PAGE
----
Sarcasm. We’ve all used it in our teaching, even though we are admonished from day one in our education courses that this is a “bad thing.” Piffle. Used correctly, with a deft hand and soft touch, sarcasm can be one of the greatest tools in your teaching arsenal.
Monthly Archives: September 2013
Once again we here in Texas are having that debate: Just how much religion do we teach in public schools? And once again, the religious—and obviously scientifically challenged—crowd want Texas schoolbooks to downplay evolution and add creationism to the curriculum. Don McLeroy is up to his old tricks, and he has a new booster in the form of Ide Trotter to help him in his cause.
Bill Gates has adopted education as a billionaire’s hobby for many years—once supporting small schools projects, but more recently focusing on teacher quality.
Little attention, however, has been paid in the mainstream media to Gates’s struggles in business (Microsoft) or his complete lack of expertise, experience, or success as an educational entrepreneur.
Until this expose by Vanity Fair addressing the key practices at the foundation of Microsoft’s failures (“Today, a single Apple product—the iPhone—generates more revenue than all of Microsoft’s wares combined”). 
Gates has argued for a need to identify the best (and worst) teachers in order to control who teachers teach and how:
What should policymakers do? One approach is to get more students in front of top teachers by identifying the top 25 percent of teachers and asking them to take on four or five more students. Part of the savings could then be used to…
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Many years ago, I wrote a paper for one of my graduate classes on the subject of motivation. It regarded the age-old question of how to motivate kids to practice and succeed in music, but I think the information is both still valid and applies across the whole spectrum of education. Here, today, I reprint it in its entirety. Enjoy!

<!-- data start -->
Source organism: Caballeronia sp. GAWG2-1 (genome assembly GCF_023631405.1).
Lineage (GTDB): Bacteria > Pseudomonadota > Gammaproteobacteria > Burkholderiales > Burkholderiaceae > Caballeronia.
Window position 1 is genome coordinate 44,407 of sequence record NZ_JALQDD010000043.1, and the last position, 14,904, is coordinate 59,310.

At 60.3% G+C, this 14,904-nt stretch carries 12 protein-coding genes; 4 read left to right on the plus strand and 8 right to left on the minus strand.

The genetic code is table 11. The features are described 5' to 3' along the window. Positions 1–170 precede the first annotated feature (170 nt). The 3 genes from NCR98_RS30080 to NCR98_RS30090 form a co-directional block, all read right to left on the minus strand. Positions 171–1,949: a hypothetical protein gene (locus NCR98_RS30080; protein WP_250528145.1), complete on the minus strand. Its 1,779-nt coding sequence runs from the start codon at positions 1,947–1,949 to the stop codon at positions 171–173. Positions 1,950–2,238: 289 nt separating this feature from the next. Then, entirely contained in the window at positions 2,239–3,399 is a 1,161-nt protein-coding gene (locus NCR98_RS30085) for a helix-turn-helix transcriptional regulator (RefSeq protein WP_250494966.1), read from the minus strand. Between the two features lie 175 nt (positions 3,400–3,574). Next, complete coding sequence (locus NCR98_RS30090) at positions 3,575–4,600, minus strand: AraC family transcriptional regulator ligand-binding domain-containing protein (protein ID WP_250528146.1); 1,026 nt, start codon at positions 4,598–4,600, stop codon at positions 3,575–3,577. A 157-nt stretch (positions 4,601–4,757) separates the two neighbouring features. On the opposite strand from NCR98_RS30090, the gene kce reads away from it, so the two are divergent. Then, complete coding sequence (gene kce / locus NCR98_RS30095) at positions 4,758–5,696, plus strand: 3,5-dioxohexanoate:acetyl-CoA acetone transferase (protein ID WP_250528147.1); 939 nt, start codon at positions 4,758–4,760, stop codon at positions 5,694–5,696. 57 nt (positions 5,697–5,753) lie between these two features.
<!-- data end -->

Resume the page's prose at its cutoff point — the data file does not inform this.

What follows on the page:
I find it interesting the breadth of “reform” ideas put forth by the “school reform” hucksters. It has seemed to me, for some time now, that they are throwing everything they can against a wall just to see what will stick. Sometimes they simultaneously throw mutually exclusive ideas, but whatever…
Take technology, for instance. Most people get the impression that the hucksters want to throw massive amounts of money at schools in order in make technology purchases in order to improve teaching. At the same time, these same hucksters will, either silently or vocally, back billions in school budget reductions. These two ideas only appear to be mutually exclusive. The main function of additional technology in the classroom is to reduce the number of teachers, thereby saving money overall. It is, once again, the concept of profit and loss, where profit is defined as money cut from a budget, and loss is defined as money invested in the schools. This is short-sighted thinking at best, and destructive at worst. I happen to think that destruction is the plan of most of the hucksters.
So I was discussing the cost of attending college with a friend of mine a while back, and it occurred to me that few people ever look at it the right way. There are all kinds of statistics about current costs vs. prices from decades ago—adjusted for inflation, not adjusted, or simply made up numbers that seem real. I was left with the question: How do I make a cogent argument in a debate with a right-winger who thinks costs are out of control, but also doesn’t think the government should do anything about it?
Here’s what I came up with: